Their endangered status and distinctive, cuddly appearance has turned them into the poster-child of wildlife conservation, but now there may be a new reason to save the giant panda from extinction.
Scientists have discovered that the animals, of which there are around 1,600 in the wild, produce a powerful antibiotic in their blood stream that kills bacteria and fungi.
They believe the substance could be used to create potent new treatments against drug resistant superbugs and other diseases.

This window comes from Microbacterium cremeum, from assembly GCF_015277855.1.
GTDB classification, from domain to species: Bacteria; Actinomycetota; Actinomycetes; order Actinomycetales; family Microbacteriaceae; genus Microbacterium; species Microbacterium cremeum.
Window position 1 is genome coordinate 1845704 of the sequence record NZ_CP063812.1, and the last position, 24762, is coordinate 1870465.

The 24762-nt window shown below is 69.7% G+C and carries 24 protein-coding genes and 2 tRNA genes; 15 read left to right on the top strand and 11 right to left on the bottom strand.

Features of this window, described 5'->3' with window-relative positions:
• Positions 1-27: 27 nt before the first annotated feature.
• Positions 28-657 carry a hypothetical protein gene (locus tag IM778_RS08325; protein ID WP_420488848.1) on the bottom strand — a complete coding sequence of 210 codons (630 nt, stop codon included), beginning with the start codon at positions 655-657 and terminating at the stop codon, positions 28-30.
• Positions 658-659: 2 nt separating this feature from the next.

The antibiotic is thought to be released by the bear’s immune system to protect them infections when they are living in the wild. Researchers discovered the compound, known as cathelicidin-AM, after analysing the panda’s DNA.
Fortunately, scientists will not need to depend upon the animal’s notoriously unreliable breeding capacity to harvest the new antibiotic as they have been able to synthesis it artificially in the lab by decoding the genes to produce a small molecule known as a peptide.